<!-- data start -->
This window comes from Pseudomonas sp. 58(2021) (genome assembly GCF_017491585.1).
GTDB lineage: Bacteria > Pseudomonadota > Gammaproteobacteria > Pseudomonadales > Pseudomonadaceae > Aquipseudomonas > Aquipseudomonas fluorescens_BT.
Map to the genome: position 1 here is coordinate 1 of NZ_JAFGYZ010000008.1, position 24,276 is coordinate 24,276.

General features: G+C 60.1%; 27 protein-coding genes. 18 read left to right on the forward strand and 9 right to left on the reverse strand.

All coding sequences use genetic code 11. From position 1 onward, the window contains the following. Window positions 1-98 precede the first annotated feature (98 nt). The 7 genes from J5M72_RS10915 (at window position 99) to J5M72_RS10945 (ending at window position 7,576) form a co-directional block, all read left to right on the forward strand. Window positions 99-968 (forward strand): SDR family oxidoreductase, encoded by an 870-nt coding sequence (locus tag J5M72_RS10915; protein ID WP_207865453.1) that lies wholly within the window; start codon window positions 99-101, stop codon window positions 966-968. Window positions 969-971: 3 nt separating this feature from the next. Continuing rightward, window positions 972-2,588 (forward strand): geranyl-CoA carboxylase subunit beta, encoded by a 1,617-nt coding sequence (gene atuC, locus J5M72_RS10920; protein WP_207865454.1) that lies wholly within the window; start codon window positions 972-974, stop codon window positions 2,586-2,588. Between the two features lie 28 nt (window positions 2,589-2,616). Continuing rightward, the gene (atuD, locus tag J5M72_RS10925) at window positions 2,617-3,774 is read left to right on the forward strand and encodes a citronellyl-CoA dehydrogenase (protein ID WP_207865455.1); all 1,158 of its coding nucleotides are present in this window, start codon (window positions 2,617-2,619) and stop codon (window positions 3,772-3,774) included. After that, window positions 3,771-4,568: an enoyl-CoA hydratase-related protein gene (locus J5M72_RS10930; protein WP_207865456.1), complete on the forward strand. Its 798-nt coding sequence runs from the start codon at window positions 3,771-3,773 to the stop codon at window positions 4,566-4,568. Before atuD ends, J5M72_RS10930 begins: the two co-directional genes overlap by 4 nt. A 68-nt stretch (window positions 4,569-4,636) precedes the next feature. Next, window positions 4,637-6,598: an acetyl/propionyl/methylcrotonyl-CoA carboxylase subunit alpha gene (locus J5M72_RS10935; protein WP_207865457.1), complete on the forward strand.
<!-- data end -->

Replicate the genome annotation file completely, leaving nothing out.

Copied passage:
This window comes from Pseudomonas sp. 58(2021) (genome assembly GCF_017491585.1).
GTDB lineage: Bacteria > Pseudomonadota > Gammaproteobacteria > Pseudomonadales > Pseudomonadaceae > Aquipseudomonas > Aquipseudomonas fluorescens_BT.
Map to the genome: position 1 here is coordinate 1 of NZ_JAFGYZ010000008.1, position 24,276 is coordinate 24,276.

General features: G+C 60.1%; 27 protein-coding genes. 18 read left to right on the forward strand and 9 right to left on the reverse strand.

All coding sequences use genetic code 11. From position 1 onward, the window contains the following. Window positions 1-98 precede the first annotated feature (98 nt). The 7 genes from J5M72_RS10915 (at window position 99) to J5M72_RS10945 (ending at window position 7,576) form a co-directional block, all read left to right on the forward strand. Window positions 99-968 (forward strand): SDR family oxidoreductase, encoded by an 870-nt coding sequence (locus tag J5M72_RS10915; protein ID WP_207865453.1) that lies wholly within the window; start codon window positions 99-101, stop codon window positions 966-968. Window positions 969-971: 3 nt separating this feature from the next. Continuing rightward, window positions 972-2,588 (forward strand): geranyl-CoA carboxylase subunit beta, encoded by a 1,617-nt coding sequence (gene atuC, locus J5M72_RS10920; protein WP_207865454.1) that lies wholly within the window; start codon window positions 972-974, stop codon window positions 2,586-2,588. Between the two features lie 28 nt (window positions 2,589-2,616). Continuing rightward, the gene (atuD, locus tag J5M72_RS10925) at window positions 2,617-3,774 is read left to right on the forward strand and encodes a citronellyl-CoA dehydrogenase (protein ID WP_207865455.1); all 1,158 of its coding nucleotides are present in this window, start codon (window positions 2,617-2,619) and stop codon (window positions 3,772-3,774) included. After that, window positions 3,771-4,568: an enoyl-CoA hydratase-related protein gene (locus J5M72_RS10930; protein WP_207865456.1), complete on the forward strand. Its 798-nt coding sequence runs from the start codon at window positions 3,771-3,773 to the stop codon at window positions 4,566-4,568. Before atuD ends, J5M72_RS10930 begins: the two co-directional genes overlap by 4 nt. A 68-nt stretch (window positions 4,569-4,636) precedes the next feature. Next, window positions 4,637-6,598: an acetyl/propionyl/methylcrotonyl-CoA carboxylase subunit alpha gene (locus J5M72_RS10935; protein WP_207865457.1), complete on the forward strand.